So much pep

A joyful endeavor for Parrish has been his involvement with the Young People’s Concerts Orchestra, which draws its musicians from Emory students who give their time to expose Atlanta schoolchildren — some at Title I schools — to music, individual instruments and an introductory education about how orchestras work.

Asked to conduct the orchestra three weeks before a performance in fall 2022, Parrish laughs, recalling, “I got through it with one semester of conducting and watching lots of Leonard Bernstein videos on YouTube.” It was, he says, a big step along his desired path of becoming an assistant conductor of a city orchestra.

YouTube videos show Parrish conducting his original compositions — “Cirrus” and “Prometheus’ Prelude” — with the orchestra.

Having watched the pleasure that the young students derived from the concerts — some of them screaming with excitement when instruments they play were introduced — as well as the satisfaction it provides Emory students, Parrish concludes: “This orchestra has touched the lives of elementary, middle and high school students from all over the state, showing them the world of classical music.”

Parrish also invited high school students from his hometown to a concert at the Schwartz Center for Performing Arts in March of this year, believing “it is important that students interested in music have the chance to be in a concert hall.”

Throughout his Emory career, Parrish has had deep, productive relationships with music faculty, including Paul Bhasin, director of undergraduate research and orchestral studies. As director of the Emory Youth Symphony Orchestra, one of the finest precollege programs in the region, Bhasin invited Parrish to take the baton before this group, which Parrish categorizes as “the best of the best high school students.” He conducted as they played “Jupiter” from Gustav Holst’s The Planets Suite.

“Through Dr. Bhasin’s belief in me, I have gotten opportunities that many students my age wouldn’t necessarily get,” Parrish observes.

Another example was being chosen as a soloist for Bhasin’s 2022 film score to “Sister Carrie,” which was not only recorded but premiered at the Gene Siskel Center in Chicago. “Eli has distinguished himself as a leader, amassing considerable success on Emory’s campus, in the greater Atlanta region, nationally and internationally,” says Bhasin.

Despite the myriad ways Parrish was exploring music at Emory, he missed marching band. Believing that there was an appetite among students to sing along with “Sweet Caroline” as well as the “Emory Fight Song,” Parrish took steps to establish a pep band.

It took two years of hard work to get the band off the ground, but it received enthusiastic support as it played for basketball games starting in December 2022 and then added performances for soccer and volleyball games in August 2023. “For some students at Emory, who had put their instruments down when they came here, this was a way to get started with music again,” Parrish says.

‘Scary good’

Parrish’s future plans — what he terms “the scary part” — include taking a gap year to apply for a Fulbright scholarship in the hope of studying in Europe and earning master’s degrees in conducting and composition.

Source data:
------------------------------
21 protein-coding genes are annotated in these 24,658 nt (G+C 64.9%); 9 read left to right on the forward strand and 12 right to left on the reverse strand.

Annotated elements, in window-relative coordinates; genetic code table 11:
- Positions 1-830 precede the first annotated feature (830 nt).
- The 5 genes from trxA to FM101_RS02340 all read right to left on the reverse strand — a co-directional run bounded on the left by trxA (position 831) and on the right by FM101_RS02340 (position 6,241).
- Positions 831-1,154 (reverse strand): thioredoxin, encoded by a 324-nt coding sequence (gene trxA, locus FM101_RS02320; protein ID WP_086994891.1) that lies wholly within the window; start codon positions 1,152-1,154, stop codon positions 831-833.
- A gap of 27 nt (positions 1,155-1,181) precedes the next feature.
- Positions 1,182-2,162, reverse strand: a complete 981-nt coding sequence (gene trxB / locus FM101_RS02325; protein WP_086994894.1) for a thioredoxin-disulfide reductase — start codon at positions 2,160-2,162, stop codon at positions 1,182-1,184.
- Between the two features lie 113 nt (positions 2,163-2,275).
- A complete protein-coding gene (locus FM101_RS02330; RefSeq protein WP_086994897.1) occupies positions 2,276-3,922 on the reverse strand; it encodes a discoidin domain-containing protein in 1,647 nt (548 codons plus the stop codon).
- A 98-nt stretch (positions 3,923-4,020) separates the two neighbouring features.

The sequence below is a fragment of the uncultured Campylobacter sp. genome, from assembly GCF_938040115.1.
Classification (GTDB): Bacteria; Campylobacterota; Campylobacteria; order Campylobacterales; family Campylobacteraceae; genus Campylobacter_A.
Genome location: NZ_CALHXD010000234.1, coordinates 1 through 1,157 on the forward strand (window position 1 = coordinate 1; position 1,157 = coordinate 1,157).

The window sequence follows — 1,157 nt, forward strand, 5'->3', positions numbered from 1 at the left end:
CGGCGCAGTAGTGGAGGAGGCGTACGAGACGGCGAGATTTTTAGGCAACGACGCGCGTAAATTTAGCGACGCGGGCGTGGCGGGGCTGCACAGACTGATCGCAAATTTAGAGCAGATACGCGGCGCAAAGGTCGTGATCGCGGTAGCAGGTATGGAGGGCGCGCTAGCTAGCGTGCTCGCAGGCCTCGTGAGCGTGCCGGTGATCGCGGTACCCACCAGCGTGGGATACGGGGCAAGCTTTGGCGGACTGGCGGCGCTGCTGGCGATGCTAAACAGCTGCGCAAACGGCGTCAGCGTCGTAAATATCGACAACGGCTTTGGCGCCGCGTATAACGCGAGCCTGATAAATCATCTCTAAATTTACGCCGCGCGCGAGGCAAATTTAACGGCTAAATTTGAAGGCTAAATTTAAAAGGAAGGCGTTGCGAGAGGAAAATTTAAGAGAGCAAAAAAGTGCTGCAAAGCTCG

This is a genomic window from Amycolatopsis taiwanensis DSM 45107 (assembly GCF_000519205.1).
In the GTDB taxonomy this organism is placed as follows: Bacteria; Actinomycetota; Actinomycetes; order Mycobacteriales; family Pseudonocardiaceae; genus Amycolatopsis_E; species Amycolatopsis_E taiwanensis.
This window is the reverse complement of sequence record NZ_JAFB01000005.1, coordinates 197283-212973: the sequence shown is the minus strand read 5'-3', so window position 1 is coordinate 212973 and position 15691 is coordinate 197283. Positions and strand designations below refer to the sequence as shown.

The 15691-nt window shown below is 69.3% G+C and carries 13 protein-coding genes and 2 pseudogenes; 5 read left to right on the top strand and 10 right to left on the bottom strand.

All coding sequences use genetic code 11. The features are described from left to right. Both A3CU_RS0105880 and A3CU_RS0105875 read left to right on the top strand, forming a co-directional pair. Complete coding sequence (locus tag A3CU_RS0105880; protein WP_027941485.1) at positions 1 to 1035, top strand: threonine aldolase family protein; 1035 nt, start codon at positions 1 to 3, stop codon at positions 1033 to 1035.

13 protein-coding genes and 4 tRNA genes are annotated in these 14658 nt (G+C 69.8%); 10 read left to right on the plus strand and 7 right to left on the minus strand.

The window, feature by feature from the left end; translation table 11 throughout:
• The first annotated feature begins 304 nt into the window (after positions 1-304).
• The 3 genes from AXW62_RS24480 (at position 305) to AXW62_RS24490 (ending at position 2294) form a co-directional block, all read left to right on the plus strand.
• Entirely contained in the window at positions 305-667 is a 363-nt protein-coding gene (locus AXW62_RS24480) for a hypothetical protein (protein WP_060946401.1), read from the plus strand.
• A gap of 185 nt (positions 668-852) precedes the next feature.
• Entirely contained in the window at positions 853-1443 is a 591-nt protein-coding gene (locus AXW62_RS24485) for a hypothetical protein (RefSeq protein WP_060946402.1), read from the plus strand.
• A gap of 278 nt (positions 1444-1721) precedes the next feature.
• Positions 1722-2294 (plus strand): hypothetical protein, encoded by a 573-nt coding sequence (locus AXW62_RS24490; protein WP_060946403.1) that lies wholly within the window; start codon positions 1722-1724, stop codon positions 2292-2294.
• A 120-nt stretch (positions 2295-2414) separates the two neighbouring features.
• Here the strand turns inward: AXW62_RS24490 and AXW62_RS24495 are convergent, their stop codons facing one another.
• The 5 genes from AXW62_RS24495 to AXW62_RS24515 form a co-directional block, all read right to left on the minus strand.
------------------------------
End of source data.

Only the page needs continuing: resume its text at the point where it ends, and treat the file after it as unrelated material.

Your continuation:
In the interim, he has several promising paths staked out: he is interviewing with the Wynton Marsalis Band, which performs at Lincoln Center in New York; applying for an opening at the Atlanta Symphony Orchestra; conducting the Bohuslava Martinů Philharmonic in the Czech Republic; attending the Mostly Modern festival for composition in New York; and assistant-conducting the orchestra in Carrollton, Georgia. 

Meanwhile, his obsession with Leonard Bernstein continues. An admirer of the legendary conductor’s “intensity and emotional vulnerability,” Parrish has seen the film “Maestro” five times. “You can perfect technique, but if you are not communicating your desires effectively to the musicians in front of you, then you are not really conducting,” Parrish says.

Lucky audiences in Carrollton will soon meet a “maestro” of their own.

Jacob Stauff

“I always have been attracted to things larger than life — projects that require an investment to create.”

Those are the words of Jacob Stauff, who has pursued “larger-than-life things” via a filmmaking career that dates back to when he was 12 years old growing up in Green Bay, Wisconsin. Stauff’s earliest loves were writing and reading; the prowess with film production would come later.

As he nears the close of a distinguished four years at Emory, that prowess is expressed in several ways.

In addition to winning the Sudler Prize, Stauff earned Highest Honors from the Department of Film and Media for his honors thesis film. Moreover, a film he made about his father has been accepted and screened at an Oscar Award-qualifying festival, AmDocs, or the American Documentary and Animation Film Festival.

In December 2023, Stauff became the first Emory recipient of the Business of Entertainment Georgia Power Rising Star Student Scholarship. The $500 he received was to be used to further his education and prepare for a career in the film industry.


“I was a big reader of physical books as a kid. I love all the tools of filmmaking, but at its core, filmmaking is about narrative, which has its roots in reading and literature,” says Stauff. 

In the third grade, he wrote plays and had his fellow students act in them. By the fifth grade, Stauff and his brother were recruited to be in an older classmate’s video. There was no looking back; the fix was in. 

“After that, I begged and borrowed cameras,” Stauff says. “I was doing weddings when I was way too young. I got hired by the Wisconsin Home School Association to film their production of ‘Little Orphan Annie.’”